Fed's Powell faces political storm, policy minefield over SVB oversight

WASHINGTON: The Federal Reserve is expected to raise interest rates by a quarter of a percentage point on Wednesday, a decision that will land amid a brewing political storm over the U.S. central bank's oversight of collapsed Silicon Valley Bank and with the financial world hanging on the words of one man: Jerome Powell.

In the second institutional crisis faced by Powell during his five-year tenure as Fed chief, SVB's March 10 failure has drawn scrutiny across the political spectrum, with calls to reform the central bank's governance and oversight reminiscent of what happened after a furor over Fed officials' stock trading erupted in 2021.

Two of the Fed's 12 regional bank presidents resigned as a result of that scandal and Powell launched a fast overhaul of the central bank's ethics rules as criticism mounted.

Similarly, Powell recently said the failure of California-based SVB warranted "a thorough, transparent, and swift review" of how the Fed supervised the nation's 16th largest bank, an institution with little profile on Main Street until its troubles rocked confidence in other mid-sized lenders who are important providers of business and consumer credit.

The sudden threat of financial instability stemming from a Fed-supervised institution has complicated monetary policy decisions that had been tightly focused on raising interest rates to fight inflation, and raised the stakes for Powell in explaining the outcome of this week's meeting and the Fed's response to the SVB collapse.

As policymakers kicked off their latest Federal Open Market Committee meeting, U.S. Senator Rick Scott, a Republican and possible 2024 presidential candidate, demanded in a letter to Powell that the Fed chief address the "failures and malfeasance" behind the collapse of SVB and another U.S. lender, Signature Bank, and "name the individual(s) being fired."

Similar criticism has come from the left, with Democratic U.S. Senator Elizabeth Warren, a longtime Powell opponent, saying she had lost confidence as well in San Francisco Fed President Mary Daly, whose bank was responsible for supervising SVB.

The Fed has said its review of SVB's supervision will be finished by May 1 and released to the public.

Still, turbulence in financial markets and the banking system is likely to feature prominently in Powell's post-meeting news conference, which is scheduled to begin at 2:30 p.m. EDT (1830 GMT). The U.S. central bank will release its policy statement and new economic projections from Fed officials at 2 p.m. EDT.


Banking stocks that lost roughly 20% of their value over two turbulent weeks appeared as of Tuesday to have found some footing in the wake of the Fed's latest maneuver on a Sunday evening to restore confidence in the financial system.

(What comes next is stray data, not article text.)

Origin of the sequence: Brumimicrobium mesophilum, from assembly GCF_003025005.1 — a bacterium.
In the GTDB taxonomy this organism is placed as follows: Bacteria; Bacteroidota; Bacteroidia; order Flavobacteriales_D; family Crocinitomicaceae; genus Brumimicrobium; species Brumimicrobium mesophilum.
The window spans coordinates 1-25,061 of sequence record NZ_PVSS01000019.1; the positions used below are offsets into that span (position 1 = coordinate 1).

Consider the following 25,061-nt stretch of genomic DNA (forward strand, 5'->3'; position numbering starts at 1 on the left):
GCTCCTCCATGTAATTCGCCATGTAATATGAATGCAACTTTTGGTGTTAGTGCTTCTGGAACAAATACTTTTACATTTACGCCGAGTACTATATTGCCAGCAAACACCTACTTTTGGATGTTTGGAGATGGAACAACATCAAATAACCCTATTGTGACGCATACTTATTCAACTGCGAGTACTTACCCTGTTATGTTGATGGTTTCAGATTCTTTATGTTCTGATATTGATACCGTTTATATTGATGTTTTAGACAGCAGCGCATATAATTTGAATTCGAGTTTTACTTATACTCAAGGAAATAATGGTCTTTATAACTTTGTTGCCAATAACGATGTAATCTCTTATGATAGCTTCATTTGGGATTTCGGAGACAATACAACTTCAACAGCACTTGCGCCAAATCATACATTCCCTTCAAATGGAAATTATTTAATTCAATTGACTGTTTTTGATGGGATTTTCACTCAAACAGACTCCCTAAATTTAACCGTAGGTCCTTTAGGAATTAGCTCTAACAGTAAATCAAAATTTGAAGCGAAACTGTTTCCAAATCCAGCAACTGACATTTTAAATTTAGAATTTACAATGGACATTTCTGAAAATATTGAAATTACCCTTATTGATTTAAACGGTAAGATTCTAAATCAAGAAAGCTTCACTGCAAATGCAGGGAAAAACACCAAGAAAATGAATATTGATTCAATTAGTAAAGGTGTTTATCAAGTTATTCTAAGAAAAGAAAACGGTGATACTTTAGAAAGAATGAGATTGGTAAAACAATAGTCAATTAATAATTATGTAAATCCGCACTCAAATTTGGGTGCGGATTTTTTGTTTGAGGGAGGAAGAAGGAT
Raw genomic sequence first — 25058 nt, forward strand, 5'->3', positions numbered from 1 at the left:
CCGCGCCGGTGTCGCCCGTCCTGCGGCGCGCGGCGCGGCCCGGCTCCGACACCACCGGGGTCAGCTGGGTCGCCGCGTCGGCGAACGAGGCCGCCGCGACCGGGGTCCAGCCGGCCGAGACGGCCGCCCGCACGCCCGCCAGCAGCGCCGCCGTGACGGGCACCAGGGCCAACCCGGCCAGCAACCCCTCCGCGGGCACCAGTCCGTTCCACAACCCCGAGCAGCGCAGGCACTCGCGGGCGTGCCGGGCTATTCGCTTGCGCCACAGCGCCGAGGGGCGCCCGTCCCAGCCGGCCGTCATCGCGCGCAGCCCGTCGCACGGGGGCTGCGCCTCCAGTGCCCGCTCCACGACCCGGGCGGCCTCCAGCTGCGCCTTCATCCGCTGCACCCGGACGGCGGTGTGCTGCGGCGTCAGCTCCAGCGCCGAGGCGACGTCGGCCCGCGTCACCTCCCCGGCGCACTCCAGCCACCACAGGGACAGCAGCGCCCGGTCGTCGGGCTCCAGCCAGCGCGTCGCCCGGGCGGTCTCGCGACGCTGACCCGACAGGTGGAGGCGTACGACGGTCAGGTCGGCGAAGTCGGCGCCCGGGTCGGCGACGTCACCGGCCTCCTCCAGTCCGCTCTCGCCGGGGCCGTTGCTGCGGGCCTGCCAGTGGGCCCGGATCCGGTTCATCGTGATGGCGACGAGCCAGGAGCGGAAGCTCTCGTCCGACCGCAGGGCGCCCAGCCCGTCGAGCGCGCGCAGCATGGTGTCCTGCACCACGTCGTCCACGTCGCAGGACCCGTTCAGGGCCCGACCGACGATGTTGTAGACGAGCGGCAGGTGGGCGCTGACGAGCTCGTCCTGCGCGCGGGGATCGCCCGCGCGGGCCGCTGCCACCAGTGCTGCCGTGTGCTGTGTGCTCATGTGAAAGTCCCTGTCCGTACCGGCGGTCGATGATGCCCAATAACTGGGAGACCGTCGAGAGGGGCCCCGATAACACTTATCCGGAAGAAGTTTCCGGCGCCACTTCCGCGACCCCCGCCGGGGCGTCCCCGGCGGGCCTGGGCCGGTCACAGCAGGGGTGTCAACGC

Yields on Treasury securities that had plummeted in a flight-to-safety by investors have also clawed back some of that ground. Everything Powell says - and how he says it - could determine if that nascent calm holds.

Market expectations are tilted heavily towards the Fed approving another quarter-of-a-percentage-point rate increase, which would lift its benchmark overnight interest rate - the federal funds rate - to the 4.75%-5.00% range. The rate increases are meant to slow spending on goods and services and lower inflation back toward its annual 2% target from a level more than double that.

Less clear, and arguably more important, is how a new policy statement assesses the risks to the economy posed by the recent trouble in banking markets, how it characterizes the likely need for further rate increases, and how high officials think the target interest rate will rise by the end of this year.

As of December, Fed policymakers thought the fed funds rate might stop between 5.00% and 5.25%, but higher-than-expected inflation had led Powell to indicate the stopping point might be even higher.

The SVB implosion puts that scenario in doubt, and, whatever the outcome of the meeting, it will fall to Powell to explain how the pieces of a complicated puzzle fit together.

"Economic data points toward one outcome while conditions in financial markets favor the opposite ... Communication will be a challenge," as the Fed tries to explain what seems a no-win policy choice, said Ryan Sweet, chief U.S. economist at Oxford Economics.

Raising rates might keep the focus on inflation but add to bank stress; pausing rate hikes until financial markets are settled might seem prudent, but could also appear to weaken the Fed's commitment to taming high inflation and make it seem as if the situation in the banking sector is worse than it is.

Former Fed policymakers have been weighing in from the sidelines - differing themselves over whether continued rate hikes or a sudden pause poses the greatest risk.

The amplified politics of the moment are something Powell will also have to navigate - and could well get worse over time, wrote Brian Gardner, the chief Washington policy strategist for wealth management firm Stifel.

Between a high-profile bank failure and the memory of the Fed trading scandal, "calls to break up the Fed or audit the Fed could reemerge," Gardner said. "Those efforts will likely fail, but given the rise of populism among Republican lawmakers and the increased influence of progressives among Democrats, a new, larger, bipartisan group of anti-Fed lawmakers could emerge on Capitol Hill." - Reuters

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